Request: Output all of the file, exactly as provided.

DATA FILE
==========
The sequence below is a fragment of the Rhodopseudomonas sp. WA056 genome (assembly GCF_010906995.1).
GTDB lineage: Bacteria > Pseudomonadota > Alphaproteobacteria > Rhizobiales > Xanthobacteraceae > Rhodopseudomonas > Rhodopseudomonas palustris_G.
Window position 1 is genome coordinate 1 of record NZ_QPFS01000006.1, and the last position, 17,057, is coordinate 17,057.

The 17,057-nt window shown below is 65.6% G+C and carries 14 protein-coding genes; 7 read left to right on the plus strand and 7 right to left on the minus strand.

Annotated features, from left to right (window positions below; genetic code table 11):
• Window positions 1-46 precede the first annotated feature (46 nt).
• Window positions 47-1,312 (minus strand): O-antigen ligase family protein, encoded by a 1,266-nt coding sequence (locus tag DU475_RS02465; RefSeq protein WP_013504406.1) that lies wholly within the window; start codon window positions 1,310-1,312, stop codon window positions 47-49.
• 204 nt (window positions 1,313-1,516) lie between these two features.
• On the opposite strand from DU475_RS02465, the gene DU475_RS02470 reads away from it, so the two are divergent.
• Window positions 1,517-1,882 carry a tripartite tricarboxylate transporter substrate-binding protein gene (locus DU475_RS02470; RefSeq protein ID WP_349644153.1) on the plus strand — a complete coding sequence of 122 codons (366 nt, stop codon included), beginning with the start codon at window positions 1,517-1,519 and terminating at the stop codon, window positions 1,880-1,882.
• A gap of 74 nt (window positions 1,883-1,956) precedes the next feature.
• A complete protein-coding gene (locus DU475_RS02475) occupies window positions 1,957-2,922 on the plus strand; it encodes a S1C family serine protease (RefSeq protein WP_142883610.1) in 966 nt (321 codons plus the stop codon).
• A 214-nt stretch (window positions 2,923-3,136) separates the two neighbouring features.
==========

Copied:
The sequence below is a fragment of the Rhodopseudomonas sp. WA056 genome (assembly GCF_010906995.1).
GTDB lineage: Bacteria > Pseudomonadota > Alphaproteobacteria > Rhizobiales > Xanthobacteraceae > Rhodopseudomonas > Rhodopseudomonas palustris_G.
Window position 1 is genome coordinate 1 of record NZ_QPFS01000006.1, and the last position, 17,057, is coordinate 17,057.

The 17,057-nt window shown below is 65.6% G+C and carries 14 protein-coding genes; 7 read left to right on the plus strand and 7 right to left on the minus strand.

Annotated features, from left to right (window positions below; genetic code table 11):
• Window positions 1-46 precede the first annotated feature (46 nt).
• Window positions 47-1,312 (minus strand): O-antigen ligase family protein, encoded by a 1,266-nt coding sequence (locus tag DU475_RS02465; RefSeq protein WP_013504406.1) that lies wholly within the window; start codon window positions 1,310-1,312, stop codon window positions 47-49.
• 204 nt (window positions 1,313-1,516) lie between these two features.
• On the opposite strand from DU475_RS02465, the gene DU475_RS02470 reads away from it, so the two are divergent.
• Window positions 1,517-1,882 carry a tripartite tricarboxylate transporter substrate-binding protein gene (locus DU475_RS02470; RefSeq protein ID WP_349644153.1) on the plus strand — a complete coding sequence of 122 codons (366 nt, stop codon included), beginning with the start codon at window positions 1,517-1,519 and terminating at the stop codon, window positions 1,880-1,882.
• A gap of 74 nt (window positions 1,883-1,956) precedes the next feature.
• A complete protein-coding gene (locus DU475_RS02475) occupies window positions 1,957-2,922 on the plus strand; it encodes a S1C family serine protease (RefSeq protein WP_142883610.1) in 966 nt (321 codons plus the stop codon).
• A 214-nt stretch (window positions 2,923-3,136) separates the two neighbouring features.